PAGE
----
Clinical disease among patients heterozygous for familial Mediterranean fever

Arthritis Rheum. 2009 Jun;60(6):1862-6. doi: 10.1002/art.24570.


Objective: To define the molecular basis of familial Mediterranean fever (FMF) in patients with only 1 mutation in the MEFV gene.

Methods: Genetic analysis was performed in 20 FMF patients, including full sequencing of complementary DNA (cDNA) samples and multiplex ligation-dependent probe amplification analysis. In patients with first-degree relatives with FMF, haplotype analysis was also performed.

Results: A second mutation was found in 2 patients. In the other 18 patients, we could not identify additional mutations, large genomic deletions, or duplications. Analysis of single-nucleotide polymorphisms along the cDNA ruled out a lack of expression of 1 of the alleles. In 2 of the 3 families in which more than 1 sibling had FMF, we showed that the affected siblings inherited a different MEFV allele from the parent who did not have the MEFV mutation.

Conclusion: These findings are highly consistent with the existence of a clinical phenotype among some patients who are heterozygous for FMF and could explain the vertical transmission in some families. A single mutation in the MEFV gene may be much more common than was previously thought and may include up to 25% of patients who are diagnosed as having FMF.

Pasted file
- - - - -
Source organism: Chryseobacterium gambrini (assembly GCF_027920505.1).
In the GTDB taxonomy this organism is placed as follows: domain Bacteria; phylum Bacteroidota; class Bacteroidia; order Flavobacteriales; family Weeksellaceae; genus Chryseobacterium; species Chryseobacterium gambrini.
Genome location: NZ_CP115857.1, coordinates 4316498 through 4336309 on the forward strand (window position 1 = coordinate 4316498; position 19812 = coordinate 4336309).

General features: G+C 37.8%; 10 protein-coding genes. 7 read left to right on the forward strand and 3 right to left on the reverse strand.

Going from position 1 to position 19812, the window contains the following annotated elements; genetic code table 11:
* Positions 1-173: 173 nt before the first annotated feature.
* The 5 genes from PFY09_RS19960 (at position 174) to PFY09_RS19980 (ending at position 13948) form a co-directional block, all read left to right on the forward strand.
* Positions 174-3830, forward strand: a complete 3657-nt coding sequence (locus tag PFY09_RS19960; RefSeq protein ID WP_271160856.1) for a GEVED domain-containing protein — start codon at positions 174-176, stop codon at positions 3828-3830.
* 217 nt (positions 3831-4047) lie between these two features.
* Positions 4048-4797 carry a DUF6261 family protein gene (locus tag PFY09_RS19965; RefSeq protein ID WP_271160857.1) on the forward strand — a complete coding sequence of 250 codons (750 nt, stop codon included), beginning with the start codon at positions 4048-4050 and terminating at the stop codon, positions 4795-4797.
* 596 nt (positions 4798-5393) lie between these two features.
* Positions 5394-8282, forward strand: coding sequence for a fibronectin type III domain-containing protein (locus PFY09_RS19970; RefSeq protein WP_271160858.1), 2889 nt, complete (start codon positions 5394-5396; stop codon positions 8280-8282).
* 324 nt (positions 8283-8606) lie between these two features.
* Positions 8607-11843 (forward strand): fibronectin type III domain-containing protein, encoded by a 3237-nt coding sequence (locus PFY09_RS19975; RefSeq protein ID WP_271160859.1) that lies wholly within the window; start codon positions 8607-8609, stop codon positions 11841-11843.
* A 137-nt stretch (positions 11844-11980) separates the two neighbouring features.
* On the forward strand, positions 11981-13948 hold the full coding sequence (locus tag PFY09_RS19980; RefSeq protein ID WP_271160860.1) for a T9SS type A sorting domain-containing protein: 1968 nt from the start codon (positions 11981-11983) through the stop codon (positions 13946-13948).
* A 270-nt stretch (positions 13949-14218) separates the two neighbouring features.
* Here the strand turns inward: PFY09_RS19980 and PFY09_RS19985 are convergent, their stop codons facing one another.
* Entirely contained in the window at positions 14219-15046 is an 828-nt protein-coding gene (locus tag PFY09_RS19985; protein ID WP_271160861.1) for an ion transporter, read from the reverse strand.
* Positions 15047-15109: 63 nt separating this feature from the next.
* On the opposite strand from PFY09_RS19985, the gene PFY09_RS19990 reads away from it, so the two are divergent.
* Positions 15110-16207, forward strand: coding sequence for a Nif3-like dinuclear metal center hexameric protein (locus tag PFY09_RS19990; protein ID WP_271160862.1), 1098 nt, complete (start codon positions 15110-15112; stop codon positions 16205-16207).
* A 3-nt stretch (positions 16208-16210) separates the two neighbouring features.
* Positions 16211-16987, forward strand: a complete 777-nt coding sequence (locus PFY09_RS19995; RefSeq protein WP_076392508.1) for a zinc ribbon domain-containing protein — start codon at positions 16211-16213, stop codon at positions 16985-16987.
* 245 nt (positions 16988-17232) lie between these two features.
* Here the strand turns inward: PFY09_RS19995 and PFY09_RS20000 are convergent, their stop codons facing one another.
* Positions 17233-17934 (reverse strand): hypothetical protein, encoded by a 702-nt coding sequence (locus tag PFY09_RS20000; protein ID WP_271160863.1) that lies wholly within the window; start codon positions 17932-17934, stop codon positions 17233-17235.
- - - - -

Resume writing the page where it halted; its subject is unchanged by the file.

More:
MeSH terms

  • Adolescent
  • Adult
  • Alleles
  • Child
  • Child, Preschool
  • Cytoskeletal Proteins / genetics*
  • DNA / genetics
  • Familial Mediterranean Fever / diagnosis*
  • Familial Mediterranean Fever / genetics*
  • Female
  • Genetic Testing
  • Haplotypes / genetics
  • Heterozygote*
  • Humans
  • Male
  • Middle Aged
  • Mutation / genetics*
  • Pedigree
  • Phenotype
  • Polymorphism, Single Nucleotide / genetics
  • Pyrin
  • Young Adult


  • Cytoskeletal Proteins
  • MEFV protein, human
  • Pyrin
  • DNA